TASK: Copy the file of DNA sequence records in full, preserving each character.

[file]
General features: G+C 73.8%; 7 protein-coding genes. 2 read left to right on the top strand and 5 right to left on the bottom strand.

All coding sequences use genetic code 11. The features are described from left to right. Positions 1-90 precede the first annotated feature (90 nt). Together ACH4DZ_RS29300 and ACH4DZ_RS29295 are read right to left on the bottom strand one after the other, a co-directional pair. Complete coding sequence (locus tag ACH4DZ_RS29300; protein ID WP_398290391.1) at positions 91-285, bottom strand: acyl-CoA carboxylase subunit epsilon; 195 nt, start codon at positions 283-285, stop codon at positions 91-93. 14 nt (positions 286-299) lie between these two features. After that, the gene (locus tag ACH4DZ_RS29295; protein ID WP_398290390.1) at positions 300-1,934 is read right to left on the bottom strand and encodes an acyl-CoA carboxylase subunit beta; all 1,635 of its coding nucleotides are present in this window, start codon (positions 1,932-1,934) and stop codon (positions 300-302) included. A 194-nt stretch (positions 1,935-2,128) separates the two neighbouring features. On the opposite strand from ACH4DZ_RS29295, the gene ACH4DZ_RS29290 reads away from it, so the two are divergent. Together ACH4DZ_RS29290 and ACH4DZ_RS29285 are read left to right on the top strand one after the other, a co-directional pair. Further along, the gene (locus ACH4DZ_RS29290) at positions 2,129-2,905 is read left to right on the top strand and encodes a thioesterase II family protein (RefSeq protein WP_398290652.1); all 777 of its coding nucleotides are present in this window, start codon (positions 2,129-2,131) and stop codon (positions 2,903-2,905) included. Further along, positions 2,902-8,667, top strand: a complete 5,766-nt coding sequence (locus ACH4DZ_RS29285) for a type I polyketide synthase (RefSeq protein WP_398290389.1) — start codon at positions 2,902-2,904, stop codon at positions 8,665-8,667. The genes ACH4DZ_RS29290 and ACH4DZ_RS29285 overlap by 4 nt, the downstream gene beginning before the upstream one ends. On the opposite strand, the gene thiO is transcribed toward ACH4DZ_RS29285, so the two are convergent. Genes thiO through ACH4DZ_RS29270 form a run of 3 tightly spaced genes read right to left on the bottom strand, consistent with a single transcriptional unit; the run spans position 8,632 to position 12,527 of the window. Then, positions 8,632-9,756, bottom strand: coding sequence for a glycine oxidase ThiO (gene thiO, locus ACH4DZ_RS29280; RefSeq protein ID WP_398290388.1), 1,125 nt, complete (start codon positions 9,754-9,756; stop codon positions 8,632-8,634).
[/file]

General features: G+C 73.8%; 7 protein-coding genes. 2 read left to right on the top strand and 5 right to left on the bottom strand.

All coding sequences use genetic code 11. The features are described from left to right. Positions 1-90 precede the first annotated feature (90 nt). Together ACH4DZ_RS29300 and ACH4DZ_RS29295 are read right to left on the bottom strand one after the other, a co-directional pair. Complete coding sequence (locus tag ACH4DZ_RS29300; protein ID WP_398290391.1) at positions 91-285, bottom strand: acyl-CoA carboxylase subunit epsilon; 195 nt, start codon at positions 283-285, stop codon at positions 91-93. 14 nt (positions 286-299) lie between these two features. After that, the gene (locus tag ACH4DZ_RS29295; protein ID WP_398290390.1) at positions 300-1,934 is read right to left on the bottom strand and encodes an acyl-CoA carboxylase subunit beta; all 1,635 of its coding nucleotides are present in this window, start codon (positions 1,932-1,934) and stop codon (positions 300-302) included. A 194-nt stretch (positions 1,935-2,128) separates the two neighbouring features. On the opposite strand from ACH4DZ_RS29295, the gene ACH4DZ_RS29290 reads away from it, so the two are divergent. Together ACH4DZ_RS29290 and ACH4DZ_RS29285 are read left to right on the top strand one after the other, a co-directional pair. Further along, the gene (locus ACH4DZ_RS29290) at positions 2,129-2,905 is read left to right on the top strand and encodes a thioesterase II family protein (RefSeq protein WP_398290652.1); all 777 of its coding nucleotides are present in this window, start codon (positions 2,129-2,131) and stop codon (positions 2,903-2,905) included. Further along, positions 2,902-8,667, top strand: a complete 5,766-nt coding sequence (locus ACH4DZ_RS29285) for a type I polyketide synthase (RefSeq protein WP_398290389.1) — start codon at positions 2,902-2,904, stop codon at positions 8,665-8,667. The genes ACH4DZ_RS29290 and ACH4DZ_RS29285 overlap by 4 nt, the downstream gene beginning before the upstream one ends. On the opposite strand, the gene thiO is transcribed toward ACH4DZ_RS29285, so the two are convergent. Genes thiO through ACH4DZ_RS29270 form a run of 3 tightly spaced genes read right to left on the bottom strand, consistent with a single transcriptional unit; the run spans position 8,632 to position 12,527 of the window. Then, positions 8,632-9,756, bottom strand: coding sequence for a glycine oxidase ThiO (gene thiO, locus ACH4DZ_RS29280; RefSeq protein ID WP_398290388.1), 1,125 nt, complete (start codon positions 9,754-9,756; stop codon positions 8,632-8,634).